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Style and ethical relations in computer-mediated communication

Rooksby, Emma (2000) Style and ethical relations in computer-mediated communication. PhD thesis, Murdoch University.

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Computer-mediated communication (CMC) is a comparatively new phenomenon, enabling textual communication among persons regardless of their spatial relations to one another. CMC opens up new communicative possibilities, such as synchronous textual exchanges with remote others. This thesis explores some of the ways in which CMCs affect our ethical relations with other persons.

I first set out an account of personal identity as constituted and understood through ongoing social engagements. I argue that a person’s self consists not only in the nexus of their beliefs and desires, but is also constituted and understood performatively, through their styled verbal and non-verbal performances, the totality of which constitute the life style of that person. This account of the stylistic aspects of selves shows the ethical importance of attending to others’ styles for establishing and maintaining interpersonal understandings, and illustrates that some forms of misunderstandings are stylistic.

This account of the stylistic aspect of self, is preparatory to an analysis, through the rest of the thesis, of ethical dimensions of how persons relate to and come to understand one another in CMC. The analysis has theoretical and applied moments. The theoretical moments take empathy and action as important aspects of interpersonal relations generally. I draw attention to the limitations that CMC places on empathic experience, an important aspect of ethical understanding of others’ selves. Despite this limitation on empathy, I argue, textual media such as CMC support forms of individual and collective social action, which I call performative inscriptions.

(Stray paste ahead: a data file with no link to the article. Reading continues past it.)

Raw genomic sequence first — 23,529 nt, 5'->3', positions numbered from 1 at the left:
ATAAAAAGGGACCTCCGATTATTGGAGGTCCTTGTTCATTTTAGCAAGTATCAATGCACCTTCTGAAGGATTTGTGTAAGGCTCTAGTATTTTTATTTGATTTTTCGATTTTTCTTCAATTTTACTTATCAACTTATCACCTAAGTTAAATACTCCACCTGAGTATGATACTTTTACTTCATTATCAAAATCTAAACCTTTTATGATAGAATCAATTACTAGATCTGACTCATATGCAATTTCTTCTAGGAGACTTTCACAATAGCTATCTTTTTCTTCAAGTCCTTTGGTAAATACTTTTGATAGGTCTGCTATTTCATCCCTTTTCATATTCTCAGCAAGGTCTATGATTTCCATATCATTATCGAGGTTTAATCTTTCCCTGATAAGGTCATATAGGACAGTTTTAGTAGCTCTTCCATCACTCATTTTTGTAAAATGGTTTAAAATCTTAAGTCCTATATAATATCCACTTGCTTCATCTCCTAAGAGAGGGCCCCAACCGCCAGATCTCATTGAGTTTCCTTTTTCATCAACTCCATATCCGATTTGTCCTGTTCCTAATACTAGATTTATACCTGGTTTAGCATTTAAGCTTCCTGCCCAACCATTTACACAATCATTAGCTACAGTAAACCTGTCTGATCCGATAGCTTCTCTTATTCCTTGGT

The applied dimension of the analysis begins with an examination of the ways in which the technical qualities of CMC, such as machine-dependence, variable temporality of exchange and textuality, structure the ethical possibilities of CMCs. I illustrate ways in which stylistic misunderstandings resulting from the technical qualities of the medium work against careful attending to others’ selves as performed via CMC. The argument is then broadened out to examine the implications of my account of stylistic aspects of self for relations of friendship, and for political relations in CMC. I conclude that CMC tends to constrain close friendships through the limits it places on ethical understanding and on shared activities. The potential of CMCs to produce stylistic misunderstandings need not be an impediment to political relations. However, insofar as political CMC relations rely on or are continuous with personal CMC relations, stylistic misunderstandings may in some cases limit the capacity to sustain political communities on-line.

Item Type: Thesis (PhD)
Notes: Note to the author: If you would like to make your thesis openly available on Murdoch University Library's Research Repository, please contact: Thank you.
Supervisor(s): Bowden, Peta
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